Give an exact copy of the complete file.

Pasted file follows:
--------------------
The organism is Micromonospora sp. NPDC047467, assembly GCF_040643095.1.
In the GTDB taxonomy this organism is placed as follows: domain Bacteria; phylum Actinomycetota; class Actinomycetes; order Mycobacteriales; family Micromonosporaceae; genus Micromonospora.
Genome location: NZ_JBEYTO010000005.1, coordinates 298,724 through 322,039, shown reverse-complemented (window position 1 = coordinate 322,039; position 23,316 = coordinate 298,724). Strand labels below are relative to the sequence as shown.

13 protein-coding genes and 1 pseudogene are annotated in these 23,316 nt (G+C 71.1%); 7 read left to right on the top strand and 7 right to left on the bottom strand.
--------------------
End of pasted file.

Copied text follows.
The organism is Micromonospora sp. NPDC047467, assembly GCF_040643095.1.
In the GTDB taxonomy this organism is placed as follows: domain Bacteria; phylum Actinomycetota; class Actinomycetes; order Mycobacteriales; family Micromonosporaceae; genus Micromonospora.
Genome location: NZ_JBEYTO010000005.1, coordinates 298,724 through 322,039, shown reverse-complemented (window position 1 = coordinate 322,039; position 23,316 = coordinate 298,724). Strand labels below are relative to the sequence as shown.

13 protein-coding genes and 1 pseudogene are annotated in these 23,316 nt (G+C 71.1%); 7 read left to right on the top strand and 7 right to left on the bottom strand.